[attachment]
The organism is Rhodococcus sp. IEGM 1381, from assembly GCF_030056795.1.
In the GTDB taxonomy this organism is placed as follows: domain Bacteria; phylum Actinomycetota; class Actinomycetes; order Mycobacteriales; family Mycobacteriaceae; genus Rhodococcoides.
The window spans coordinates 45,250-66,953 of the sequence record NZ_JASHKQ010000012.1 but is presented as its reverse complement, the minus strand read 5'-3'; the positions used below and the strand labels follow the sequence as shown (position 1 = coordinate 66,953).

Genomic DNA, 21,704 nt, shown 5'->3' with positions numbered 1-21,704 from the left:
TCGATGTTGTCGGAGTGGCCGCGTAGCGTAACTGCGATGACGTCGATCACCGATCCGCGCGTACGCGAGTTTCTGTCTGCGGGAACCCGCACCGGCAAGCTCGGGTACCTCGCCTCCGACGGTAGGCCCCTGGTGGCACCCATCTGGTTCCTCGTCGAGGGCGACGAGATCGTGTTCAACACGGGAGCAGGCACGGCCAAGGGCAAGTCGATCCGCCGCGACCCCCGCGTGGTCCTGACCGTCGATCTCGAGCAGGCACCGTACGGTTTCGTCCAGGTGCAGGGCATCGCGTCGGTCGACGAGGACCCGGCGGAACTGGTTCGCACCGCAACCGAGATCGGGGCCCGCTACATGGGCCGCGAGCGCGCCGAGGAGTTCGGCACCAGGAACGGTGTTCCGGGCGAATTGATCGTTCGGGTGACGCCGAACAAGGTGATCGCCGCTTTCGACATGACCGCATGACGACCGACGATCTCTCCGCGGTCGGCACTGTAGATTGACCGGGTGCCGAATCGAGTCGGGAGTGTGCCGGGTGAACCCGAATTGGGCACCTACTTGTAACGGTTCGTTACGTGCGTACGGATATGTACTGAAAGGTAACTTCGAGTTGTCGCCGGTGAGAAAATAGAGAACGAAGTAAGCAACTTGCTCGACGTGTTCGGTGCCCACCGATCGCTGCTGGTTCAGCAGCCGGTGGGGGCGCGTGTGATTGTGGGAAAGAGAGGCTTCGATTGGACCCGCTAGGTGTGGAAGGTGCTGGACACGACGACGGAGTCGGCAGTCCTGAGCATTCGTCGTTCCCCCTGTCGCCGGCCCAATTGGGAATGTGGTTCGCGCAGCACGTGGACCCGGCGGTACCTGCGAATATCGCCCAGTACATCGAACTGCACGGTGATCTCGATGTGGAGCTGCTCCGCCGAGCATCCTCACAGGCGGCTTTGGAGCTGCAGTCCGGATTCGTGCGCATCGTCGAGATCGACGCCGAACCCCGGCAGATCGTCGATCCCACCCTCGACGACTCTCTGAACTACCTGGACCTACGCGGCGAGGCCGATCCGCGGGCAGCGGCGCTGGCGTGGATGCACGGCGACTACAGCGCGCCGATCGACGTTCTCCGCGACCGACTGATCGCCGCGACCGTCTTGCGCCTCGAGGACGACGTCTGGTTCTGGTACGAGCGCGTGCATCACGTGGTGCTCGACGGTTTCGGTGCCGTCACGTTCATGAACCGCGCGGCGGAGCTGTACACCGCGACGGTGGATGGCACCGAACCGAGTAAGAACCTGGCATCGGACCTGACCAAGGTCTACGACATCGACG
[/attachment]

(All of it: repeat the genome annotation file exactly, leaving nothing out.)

The organism is Rhodococcus sp. IEGM 1381, from assembly GCF_030056795.1.
In the GTDB taxonomy this organism is placed as follows: domain Bacteria; phylum Actinomycetota; class Actinomycetes; order Mycobacteriales; family Mycobacteriaceae; genus Rhodococcoides.
The window spans coordinates 45,250-66,953 of the sequence record NZ_JASHKQ010000012.1 but is presented as its reverse complement, the minus strand read 5'-3'; the positions used below and the strand labels follow the sequence as shown (position 1 = coordinate 66,953).

Genomic DNA, 21,704 nt, shown 5'->3' with positions numbered 1-21,704 from the left:
TCGATGTTGTCGGAGTGGCCGCGTAGCGTAACTGCGATGACGTCGATCACCGATCCGCGCGTACGCGAGTTTCTGTCTGCGGGAACCCGCACCGGCAAGCTCGGGTACCTCGCCTCCGACGGTAGGCCCCTGGTGGCACCCATCTGGTTCCTCGTCGAGGGCGACGAGATCGTGTTCAACACGGGAGCAGGCACGGCCAAGGGCAAGTCGATCCGCCGCGACCCCCGCGTGGTCCTGACCGTCGATCTCGAGCAGGCACCGTACGGTTTCGTCCAGGTGCAGGGCATCGCGTCGGTCGACGAGGACCCGGCGGAACTGGTTCGCACCGCAACCGAGATCGGGGCCCGCTACATGGGCCGCGAGCGCGCCGAGGAGTTCGGCACCAGGAACGGTGTTCCGGGCGAATTGATCGTTCGGGTGACGCCGAACAAGGTGATCGCCGCTTTCGACATGACCGCATGACGACCGACGATCTCTCCGCGGTCGGCACTGTAGATTGACCGGGTGCCGAATCGAGTCGGGAGTGTGCCGGGTGAACCCGAATTGGGCACCTACTTGTAACGGTTCGTTACGTGCGTACGGATATGTACTGAAAGGTAACTTCGAGTTGTCGCCGGTGAGAAAATAGAGAACGAAGTAAGCAACTTGCTCGACGTGTTCGGTGCCCACCGATCGCTGCTGGTTCAGCAGCCGGTGGGGGCGCGTGTGATTGTGGGAAAGAGAGGCTTCGATTGGACCCGCTAGGTGTGGAAGGTGCTGGACACGACGACGGAGTCGGCAGTCCTGAGCATTCGTCGTTCCCCCTGTCGCCGGCCCAATTGGGAATGTGGTTCGCGCAGCACGTGGACCCGGCGGTACCTGCGAATATCGCCCAGTACATCGAACTGCACGGTGATCTCGATGTGGAGCTGCTCCGCCGAGCATCCTCACAGGCGGCTTTGGAGCTGCAGTCCGGATTCGTGCGCATCGTCGAGATCGACGCCGAACCCCGGCAGATCGTCGATCCCACCCTCGACGACTCTCTGAACTACCTGGACCTACGCGGCGAGGCCGATCCGCGGGCAGCGGCGCTGGCGTGGATGCACGGCGACTACAGCGCGCCGATCGACGTTCTCCGCGACCGACTGATCGCCGCGACCGTCTTGCGCCTCGAGGACGACGTCTGGTTCTGGTACGAGCGCGTGCATCACGTGGTGCTCGACGGTTTCGGTGCCGTCACGTTCATGAACCGCGCGGCGGAGCTGTACACCGCGACGGTGGATGGCACCGAACCGAGTAAGAACCTGGCATCGGACCTGACCAAGGTCTACGACATCGACG